• The National Disaster Management Centre (NDMC) is still in the process of coordinating the information that is coming from the affected provinces and municipalities, so it will not be possible to give accurate verified figures in relation to lives that have been lost or the full extent of the infrastructure damage at this stage.
• Reports received so far from Gauteng, KZN, Northern Cape and the Limpopo Provinces are still preliminary, so an accurate determination of the exact figures of lives lost, the number of houses and infrastructure damaged, will only be determined after a full assessment and verification. This is not yet finalized.
• All the affected provinces and municipalities have informed us they are still in the process of assessing the full extent of the damage which will include the final determination of the number of lives lost as well as houses and infrastructure damage.
• The NDMC will verify the initial assessments and in the end submit reports to National Treasury for assistance. It is not possible at this point to determine an accurate and final figure of the damage done to infrastructure and houses.
• However, initial preliminary data which is yet to be verified indicates that in Gauteng about 400 - 500 houses (formal and informal) have been damaged, with the worst affected areas being the metropolitan areas of Johannesburg and Tshwane (Pretoria), where an estimated 12 people have lost their lives so far.
• In KZN an estimated 200 households have been affected by the heavy storms and incessant rains, which have covered a widespread area including UMgungundlovu, UMzinyathi, Ugu, eThekwini Metro, Sisonke, UMkhanyakude and UThungulu.
• Again, initial preliminary data which is yet to be verified indicates that about 20 people have lost their lives, and 9 people have been seriously injured. Preliminary reports further indicate that a total of 515 people have been affected by the incidents in KZN.
• Most of the operational issues such as assessing the immediate damage to houses, seeing to the needs of the affected people and rendering the necessary assistance like alternative accommodation, blankets and food parcels are being attended to by the local disaster management structures with oversight and assistance from the provincial counterparts.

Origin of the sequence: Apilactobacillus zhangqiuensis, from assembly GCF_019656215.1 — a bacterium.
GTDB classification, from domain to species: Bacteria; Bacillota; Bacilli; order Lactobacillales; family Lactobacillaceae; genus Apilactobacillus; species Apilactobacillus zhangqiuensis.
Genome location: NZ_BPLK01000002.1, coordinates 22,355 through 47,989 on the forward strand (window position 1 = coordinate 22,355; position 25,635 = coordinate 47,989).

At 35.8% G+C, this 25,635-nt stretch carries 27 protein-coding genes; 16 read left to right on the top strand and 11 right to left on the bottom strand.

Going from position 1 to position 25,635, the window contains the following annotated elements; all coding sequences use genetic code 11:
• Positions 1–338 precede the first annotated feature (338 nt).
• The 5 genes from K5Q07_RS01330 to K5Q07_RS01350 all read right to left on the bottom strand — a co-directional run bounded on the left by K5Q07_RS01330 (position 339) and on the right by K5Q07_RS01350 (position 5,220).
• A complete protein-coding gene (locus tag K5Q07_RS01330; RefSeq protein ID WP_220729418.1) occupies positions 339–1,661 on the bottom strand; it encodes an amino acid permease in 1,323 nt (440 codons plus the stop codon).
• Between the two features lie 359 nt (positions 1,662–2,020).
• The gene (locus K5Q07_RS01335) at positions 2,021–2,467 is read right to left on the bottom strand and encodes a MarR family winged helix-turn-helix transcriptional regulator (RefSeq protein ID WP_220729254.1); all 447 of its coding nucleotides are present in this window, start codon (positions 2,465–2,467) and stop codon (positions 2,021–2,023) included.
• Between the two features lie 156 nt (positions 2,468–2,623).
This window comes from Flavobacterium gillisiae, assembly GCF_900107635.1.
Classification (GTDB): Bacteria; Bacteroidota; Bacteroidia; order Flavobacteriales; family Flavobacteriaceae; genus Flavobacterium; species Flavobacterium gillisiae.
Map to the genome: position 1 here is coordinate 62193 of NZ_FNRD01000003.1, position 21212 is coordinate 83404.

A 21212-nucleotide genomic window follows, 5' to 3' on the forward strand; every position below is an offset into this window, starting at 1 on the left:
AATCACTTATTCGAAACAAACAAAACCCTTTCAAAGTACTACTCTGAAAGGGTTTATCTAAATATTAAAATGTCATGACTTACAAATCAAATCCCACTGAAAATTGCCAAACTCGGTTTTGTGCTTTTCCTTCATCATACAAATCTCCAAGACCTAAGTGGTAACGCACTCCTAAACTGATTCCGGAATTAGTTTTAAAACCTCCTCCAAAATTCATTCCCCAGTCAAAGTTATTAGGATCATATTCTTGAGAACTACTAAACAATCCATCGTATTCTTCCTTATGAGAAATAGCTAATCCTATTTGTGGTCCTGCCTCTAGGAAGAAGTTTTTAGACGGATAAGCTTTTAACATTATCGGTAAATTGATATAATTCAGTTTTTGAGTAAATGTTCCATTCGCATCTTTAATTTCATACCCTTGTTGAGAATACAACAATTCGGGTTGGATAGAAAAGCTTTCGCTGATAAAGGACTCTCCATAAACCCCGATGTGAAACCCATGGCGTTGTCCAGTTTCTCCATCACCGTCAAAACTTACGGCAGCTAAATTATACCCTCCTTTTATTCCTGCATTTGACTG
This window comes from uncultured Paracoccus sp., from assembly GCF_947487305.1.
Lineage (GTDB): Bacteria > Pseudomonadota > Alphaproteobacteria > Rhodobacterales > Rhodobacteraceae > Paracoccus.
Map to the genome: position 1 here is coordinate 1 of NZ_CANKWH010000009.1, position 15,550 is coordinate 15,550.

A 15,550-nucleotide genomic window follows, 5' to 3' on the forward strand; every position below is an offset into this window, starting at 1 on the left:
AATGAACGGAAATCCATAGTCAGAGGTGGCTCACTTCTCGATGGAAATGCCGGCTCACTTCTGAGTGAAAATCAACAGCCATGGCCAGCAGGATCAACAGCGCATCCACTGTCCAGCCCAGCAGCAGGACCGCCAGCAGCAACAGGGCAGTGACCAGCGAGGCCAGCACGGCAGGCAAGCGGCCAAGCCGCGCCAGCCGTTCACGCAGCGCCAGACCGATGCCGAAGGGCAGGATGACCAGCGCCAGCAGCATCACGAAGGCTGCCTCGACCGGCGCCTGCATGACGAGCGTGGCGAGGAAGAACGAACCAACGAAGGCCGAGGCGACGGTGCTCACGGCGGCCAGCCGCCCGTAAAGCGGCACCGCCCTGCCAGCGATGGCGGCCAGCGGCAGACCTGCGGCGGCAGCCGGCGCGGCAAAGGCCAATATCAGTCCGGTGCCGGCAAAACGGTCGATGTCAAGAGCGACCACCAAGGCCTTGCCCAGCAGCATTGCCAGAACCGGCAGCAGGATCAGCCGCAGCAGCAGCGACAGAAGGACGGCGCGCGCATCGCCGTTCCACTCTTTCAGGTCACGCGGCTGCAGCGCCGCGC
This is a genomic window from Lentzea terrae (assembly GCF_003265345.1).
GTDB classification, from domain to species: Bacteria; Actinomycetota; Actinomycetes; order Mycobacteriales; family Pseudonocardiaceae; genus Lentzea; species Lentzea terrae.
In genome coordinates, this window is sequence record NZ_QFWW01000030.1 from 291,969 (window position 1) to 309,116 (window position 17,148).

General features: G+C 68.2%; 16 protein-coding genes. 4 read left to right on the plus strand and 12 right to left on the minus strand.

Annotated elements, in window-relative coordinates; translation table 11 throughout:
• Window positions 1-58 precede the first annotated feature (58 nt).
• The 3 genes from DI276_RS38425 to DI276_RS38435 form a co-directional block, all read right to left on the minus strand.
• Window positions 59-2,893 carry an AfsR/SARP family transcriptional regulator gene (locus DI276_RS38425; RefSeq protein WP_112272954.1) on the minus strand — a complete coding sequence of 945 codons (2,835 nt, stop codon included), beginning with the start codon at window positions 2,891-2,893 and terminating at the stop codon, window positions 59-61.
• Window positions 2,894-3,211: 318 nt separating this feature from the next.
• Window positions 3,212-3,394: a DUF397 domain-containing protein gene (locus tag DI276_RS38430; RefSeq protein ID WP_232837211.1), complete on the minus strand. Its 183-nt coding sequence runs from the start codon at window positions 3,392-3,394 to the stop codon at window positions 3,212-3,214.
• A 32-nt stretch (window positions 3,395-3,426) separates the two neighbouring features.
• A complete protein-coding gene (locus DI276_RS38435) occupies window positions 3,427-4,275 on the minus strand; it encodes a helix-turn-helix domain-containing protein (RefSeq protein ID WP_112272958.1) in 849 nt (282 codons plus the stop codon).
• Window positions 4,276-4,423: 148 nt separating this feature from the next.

• People are encouraged to listen to the local media continuously for updated emergency information. Floods and flash floods can happen quickly without warning so people staying in flood-prone areas must be prepared to act immediately.
• The NDMC, in liaison with the South African Weather Service, is monitoring the situation, and disaster management structures in provinces that may be affected by possible further floods, have been warned of the possibility of further heavy rains.
• All disaster management structures in the country have been put on high alert and are working in conjunction with the SANDF, the SAPS, other government departments and civil society structures to deal with the devastation of the floods.
• Disaster management centres in provinces have been asked to take steps to augment their capacity by bringing other sectoral disaster management stakeholders, e.g. the SAPS, SANDF, Departments of Water Affairs, Social Development, Agriculture, etc. on board, in anticipation of further flooding, so they may be enabled to render the necessary assistance.
• At the national level, the NDMC is also working in close liaison with the SANDF and SAPS to give further assistance should it become necessary. However, in most areas around the country the disaster management structures have indicated that they have matters under control, but will indicate if extra help from national government is required to assist them.
• People staying at flood-prone areas must be ready to evacuate at a moment of notice even though sometimes they may have to leave with little or no notice
• The National Disaster Management Centers also advises people to follow instructions and advice from their local authorities as they are best informed about areas that are likely to be affected.
• In case of an evacuation, people must leave affected areas early enough to avoid being marooned by flooded roads, delaying may allow all escaping routes to be blocked.
• The worst affected areas in Gauteng have been the metropolitan areas of Johannesburg and Tshwane (Pretoria)
• In KZN, the following areas have been affected by incessant rains:
o UMzinyathi, Ugu,
o eThekwini Metro,
o Sisonke District
o UMkhanyakude District
o and UThungulu
• In the Northern Cape, mainly due to the overflow and opening of sluices of the Vaal dam and the Bloemhof dam, the following areas have been affected:
o Siyancuma Municipality
o Siyanda District Municipality
o Kai Gariep municipal area
o Sol Plaatjie District, Frances Baard Municipality
o Dikgatlong Local Municipality and
o Magareng Local Municipality).
• In Limpopo Province only sporadic incidents of flooding have been reported. Heavy rain along the N’wabitsi River resulted in flooding and caused damage to N’wabitsi Lodge and Mabatlane area.
Issued on behalf of the Ministry for Cooperative Governance and Tradition Affairs.